However the Greek government had failed to complete politically sensitive reforms such as changes to housing foreclosure rules that spooked families struggling with mortgages on their homes.

“All in all, Greece has done what was necessary to respect its commitments. The decision gives a new, very strong signal to the markets,” said EU Economics Affairs Commissioner Pierre Moscovici after talks with ministers in Bucharest.

In a statement, the Eurogroup of eurozone finance ministers accepted the view that “Greece has taken the necessary actions to achieve all specific reform commitments.”

This meant that the “conditions are in place” to unlock debt relief measures worth €970m, the statement said.

The debt relief measures are mainly profits made by the European Central Bank and other EU central banks on Greek government bonds during the bailout period.

The decision comes as hopes rise that Greece has turned the economic corner. Last month Athens issued a ten-year bond, the first major borrowing effort since its debt crisis.

The country hopes to raise a total of around nine billion euros in the markets this year to boost investor confidence in the Greek economy.

Growth is expected to reach 2.4% in 2019 after an estimated 2.1% in 2018, according to the latest International Monetary Fund projections.

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Euro zone retail sales stronger than expected in February

Euro zone retail sales stronger than expected in February

Euro zone retail sales, an indication of domestic demand, were stronger than expected in February, led by a jump in sales of non-food products, data showed today.

The European Union’s statistics office Eurostat said retail sales in the 19 countries sharing the euro rose 0.4% month-on-month for a 2.8% year-on-year gain.

Economists polled by Reuters had expected a 0.2% monthly increase and a 2.3% annual rise.

Eurostat said sales of clothes and shoes rebounded from a 0.6% slump in January to a 1.9% month-on-month rise in February and were 2% higher than a year earlier.

In year-on-year terms, sales over the internet showed the strongest gain, up 8.8% in February and accelerating from a 6.8% increase in January.

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Euro zone inflation slows to 1.4% in March

Euro zone inflation slows to 1.4% in March

Inflation in the euro zone slowed in March, data showed today, amid worries that the European economy is cooling.

The slowdown of inflation comes as signs are multiplying of slower economic growth, especially in powerhouse Germany and the bloc’s second-biggest economy, France.

The rise in consumer prices was less than analyst expectations and dipped away from the European Central Bank’s target of close to, but just below 2%.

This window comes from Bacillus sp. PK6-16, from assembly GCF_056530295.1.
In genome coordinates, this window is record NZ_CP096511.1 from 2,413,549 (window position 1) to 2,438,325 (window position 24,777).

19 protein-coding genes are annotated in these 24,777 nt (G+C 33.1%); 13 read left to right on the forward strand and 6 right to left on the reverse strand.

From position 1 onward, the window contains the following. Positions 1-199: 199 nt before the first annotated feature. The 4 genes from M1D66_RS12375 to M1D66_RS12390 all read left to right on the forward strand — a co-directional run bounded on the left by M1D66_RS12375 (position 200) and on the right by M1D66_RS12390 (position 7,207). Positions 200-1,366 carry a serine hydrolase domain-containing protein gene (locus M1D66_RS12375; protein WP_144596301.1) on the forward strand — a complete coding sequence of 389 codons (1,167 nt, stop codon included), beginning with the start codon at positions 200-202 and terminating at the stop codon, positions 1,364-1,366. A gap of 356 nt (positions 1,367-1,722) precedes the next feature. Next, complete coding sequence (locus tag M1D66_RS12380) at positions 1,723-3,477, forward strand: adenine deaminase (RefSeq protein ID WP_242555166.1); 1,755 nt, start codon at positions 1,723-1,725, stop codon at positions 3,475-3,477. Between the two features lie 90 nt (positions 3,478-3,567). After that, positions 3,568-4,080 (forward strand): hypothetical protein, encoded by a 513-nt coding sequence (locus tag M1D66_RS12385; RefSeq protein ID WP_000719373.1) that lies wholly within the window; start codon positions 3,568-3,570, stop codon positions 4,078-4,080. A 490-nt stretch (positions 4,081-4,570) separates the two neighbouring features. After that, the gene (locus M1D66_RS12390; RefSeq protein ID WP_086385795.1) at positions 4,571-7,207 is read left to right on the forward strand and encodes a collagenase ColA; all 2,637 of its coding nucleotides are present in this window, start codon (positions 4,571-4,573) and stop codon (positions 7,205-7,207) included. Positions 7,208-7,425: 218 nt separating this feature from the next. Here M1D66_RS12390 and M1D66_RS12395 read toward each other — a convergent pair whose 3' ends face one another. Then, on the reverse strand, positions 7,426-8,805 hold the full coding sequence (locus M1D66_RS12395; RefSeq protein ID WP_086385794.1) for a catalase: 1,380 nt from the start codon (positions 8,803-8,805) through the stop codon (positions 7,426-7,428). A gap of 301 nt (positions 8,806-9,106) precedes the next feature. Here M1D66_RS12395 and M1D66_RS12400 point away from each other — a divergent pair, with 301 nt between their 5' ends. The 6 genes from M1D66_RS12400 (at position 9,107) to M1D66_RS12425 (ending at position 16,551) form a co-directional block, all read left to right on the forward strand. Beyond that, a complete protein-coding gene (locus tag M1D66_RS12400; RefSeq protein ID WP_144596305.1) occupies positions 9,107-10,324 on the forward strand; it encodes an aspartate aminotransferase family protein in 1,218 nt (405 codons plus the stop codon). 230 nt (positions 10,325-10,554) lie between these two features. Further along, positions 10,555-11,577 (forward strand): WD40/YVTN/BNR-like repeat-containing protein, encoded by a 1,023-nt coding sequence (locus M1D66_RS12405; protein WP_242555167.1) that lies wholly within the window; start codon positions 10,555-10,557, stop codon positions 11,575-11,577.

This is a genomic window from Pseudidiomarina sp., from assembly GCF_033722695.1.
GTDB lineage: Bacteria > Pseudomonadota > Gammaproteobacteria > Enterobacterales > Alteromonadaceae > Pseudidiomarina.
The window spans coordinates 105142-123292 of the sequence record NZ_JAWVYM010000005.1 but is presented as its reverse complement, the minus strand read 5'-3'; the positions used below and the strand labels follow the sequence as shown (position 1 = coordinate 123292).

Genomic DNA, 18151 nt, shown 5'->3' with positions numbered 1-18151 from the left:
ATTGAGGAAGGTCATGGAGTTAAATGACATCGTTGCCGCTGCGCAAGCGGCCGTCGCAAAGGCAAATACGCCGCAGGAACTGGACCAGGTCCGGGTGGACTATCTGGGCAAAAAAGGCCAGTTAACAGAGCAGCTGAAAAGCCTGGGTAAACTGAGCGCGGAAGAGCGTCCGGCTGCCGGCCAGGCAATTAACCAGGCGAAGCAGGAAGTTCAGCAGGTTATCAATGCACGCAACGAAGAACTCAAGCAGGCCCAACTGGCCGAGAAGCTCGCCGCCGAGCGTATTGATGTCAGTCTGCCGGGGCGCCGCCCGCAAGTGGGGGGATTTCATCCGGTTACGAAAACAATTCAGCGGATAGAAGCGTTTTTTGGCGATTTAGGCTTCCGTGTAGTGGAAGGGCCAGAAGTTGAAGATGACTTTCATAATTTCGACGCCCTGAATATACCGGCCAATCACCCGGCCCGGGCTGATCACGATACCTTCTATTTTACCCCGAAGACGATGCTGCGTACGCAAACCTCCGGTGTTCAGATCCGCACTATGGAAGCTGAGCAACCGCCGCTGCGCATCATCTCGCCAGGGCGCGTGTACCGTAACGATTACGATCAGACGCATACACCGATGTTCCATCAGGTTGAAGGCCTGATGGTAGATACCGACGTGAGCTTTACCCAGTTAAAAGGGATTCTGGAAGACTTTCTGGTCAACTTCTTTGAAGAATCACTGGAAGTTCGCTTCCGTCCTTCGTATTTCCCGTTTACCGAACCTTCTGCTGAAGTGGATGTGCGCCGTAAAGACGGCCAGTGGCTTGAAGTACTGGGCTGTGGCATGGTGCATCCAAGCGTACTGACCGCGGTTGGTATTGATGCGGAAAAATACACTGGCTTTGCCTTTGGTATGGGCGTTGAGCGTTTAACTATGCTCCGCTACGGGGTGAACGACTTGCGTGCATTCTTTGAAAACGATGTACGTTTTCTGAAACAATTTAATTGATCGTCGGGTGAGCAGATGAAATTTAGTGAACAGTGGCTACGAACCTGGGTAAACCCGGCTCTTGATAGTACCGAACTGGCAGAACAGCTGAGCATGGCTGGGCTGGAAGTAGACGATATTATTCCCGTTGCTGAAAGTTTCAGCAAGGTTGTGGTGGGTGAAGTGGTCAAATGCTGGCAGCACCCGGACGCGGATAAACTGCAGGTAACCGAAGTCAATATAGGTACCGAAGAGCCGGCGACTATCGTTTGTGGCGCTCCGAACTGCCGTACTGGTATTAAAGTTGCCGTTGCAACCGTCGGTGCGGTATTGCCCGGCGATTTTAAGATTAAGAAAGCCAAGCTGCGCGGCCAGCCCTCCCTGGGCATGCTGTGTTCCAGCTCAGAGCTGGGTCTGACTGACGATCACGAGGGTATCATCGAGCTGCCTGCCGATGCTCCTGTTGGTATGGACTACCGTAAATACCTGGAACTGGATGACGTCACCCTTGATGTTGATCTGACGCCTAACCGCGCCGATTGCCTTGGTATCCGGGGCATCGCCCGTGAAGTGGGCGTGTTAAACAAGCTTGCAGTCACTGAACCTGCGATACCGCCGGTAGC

Closely tracked core inflation, which strips out volatile energy prices, dropped to 0.8%, in a sign that demand was stalling in Europe.

Last week indications of a weak first quarter for the euro zone mounted as a closely-watched survey pointed to March output being dragged further down by manufacturing weakness.

Manufacturers in the 19-nation single currency bloc “reported their steepest downturn for six years” as pressure mounted from trade wars and Brexit fears, data company IHS Markit said.

This as the ECB added to growth worries when its chief Mario Draghi hinted that interest rates would stay low for longer than previously anticipated, to stimulate growth and inflation.

The unemployment rate in the euro zone remained stable at 7.8% in February, its lowest level since October 2008, the EU’s Eurostat said.

Unemployment in the euro zone has fallen steadily since September 2016, when it dropped below the symbolic threshold of 10%.

It is now near the average rate heading into the 2007-2008 financial crisis, when it stood at 7.5%.

Among the 19 countries that have adopted the single currency, the lowest unemployment rate in February was recorded in Germany at 3.1% and the Netherlands 3.4%.

The highest rates were recorded in Greece at 18% in December 2018, the latest data available, and Spain at 13.9%.

Across the 28 countries of the European Union, the unemployment rate stood at 6.5% in February.

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Euro zone business lending rebounds in February

Euro zone business lending rebounds in February

Corporate lending growth in the euro zone rebounded last month, European Central Bank data showed today, easing fears that banks are stopping the flow of credit to corporations amid a growth slowdown.

Corporate lending expanded by 3.7% in February, picking up from 3.4% in January.

But the reading remains well short of its post-crisis peak of 4.3% hit in September.

With growth slowing on weak export demand for manufactured goods, the ECB has already reversed course, putting plans to normalise policy on hold, announcing instead further stimulus measures to aid a still limping economy.

Fearing that banks will shut the flow of credit to firms amid a slowdown, the ECB unveiled plans to give lenders a new line of ultra cheap loans with the ultimate aim of getting cash to firms so they will continue to invest.

Credit growth to households meanwhile rose to 3.3% in February from 3.2% a month earlier, suggesting that the slowdown has yet to significantly dent consumer confidence.

The annual growth rate of the M3 measure of money supply, which often foreshadows future activity, surged to 4.3% from 3.8% a month earlier and beating expectations for growth of 3.9%.